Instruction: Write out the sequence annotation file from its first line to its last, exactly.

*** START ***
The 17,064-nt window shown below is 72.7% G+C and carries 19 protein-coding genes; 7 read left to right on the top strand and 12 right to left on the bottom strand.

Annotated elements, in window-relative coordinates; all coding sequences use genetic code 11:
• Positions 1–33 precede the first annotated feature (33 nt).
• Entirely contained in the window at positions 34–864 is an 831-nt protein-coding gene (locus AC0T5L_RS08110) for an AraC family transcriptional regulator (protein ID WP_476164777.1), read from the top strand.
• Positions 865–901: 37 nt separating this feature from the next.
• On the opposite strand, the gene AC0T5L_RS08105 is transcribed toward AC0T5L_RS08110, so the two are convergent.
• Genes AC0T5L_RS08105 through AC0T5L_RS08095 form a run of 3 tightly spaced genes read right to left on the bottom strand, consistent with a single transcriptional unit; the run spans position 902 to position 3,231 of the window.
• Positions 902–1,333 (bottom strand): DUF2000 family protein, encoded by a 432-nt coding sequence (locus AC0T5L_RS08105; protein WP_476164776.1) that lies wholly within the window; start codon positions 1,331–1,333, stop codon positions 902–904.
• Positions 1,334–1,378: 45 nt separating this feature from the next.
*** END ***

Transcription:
The 17,064-nt window shown below is 72.7% G+C and carries 19 protein-coding genes; 7 read left to right on the top strand and 12 right to left on the bottom strand.

Annotated elements, in window-relative coordinates; all coding sequences use genetic code 11:
• Positions 1–33 precede the first annotated feature (33 nt).
• Entirely contained in the window at positions 34–864 is an 831-nt protein-coding gene (locus AC0T5L_RS08110) for an AraC family transcriptional regulator (protein ID WP_476164777.1), read from the top strand.
• Positions 865–901: 37 nt separating this feature from the next.
• On the opposite strand, the gene AC0T5L_RS08105 is transcribed toward AC0T5L_RS08110, so the two are convergent.
• Genes AC0T5L_RS08105 through AC0T5L_RS08095 form a run of 3 tightly spaced genes read right to left on the bottom strand, consistent with a single transcriptional unit; the run spans position 902 to position 3,231 of the window.
• Positions 902–1,333 (bottom strand): DUF2000 family protein, encoded by a 432-nt coding sequence (locus AC0T5L_RS08105; protein WP_476164776.1) that lies wholly within the window; start codon positions 1,331–1,333, stop codon positions 902–904.
• Positions 1,334–1,378: 45 nt separating this feature from the next.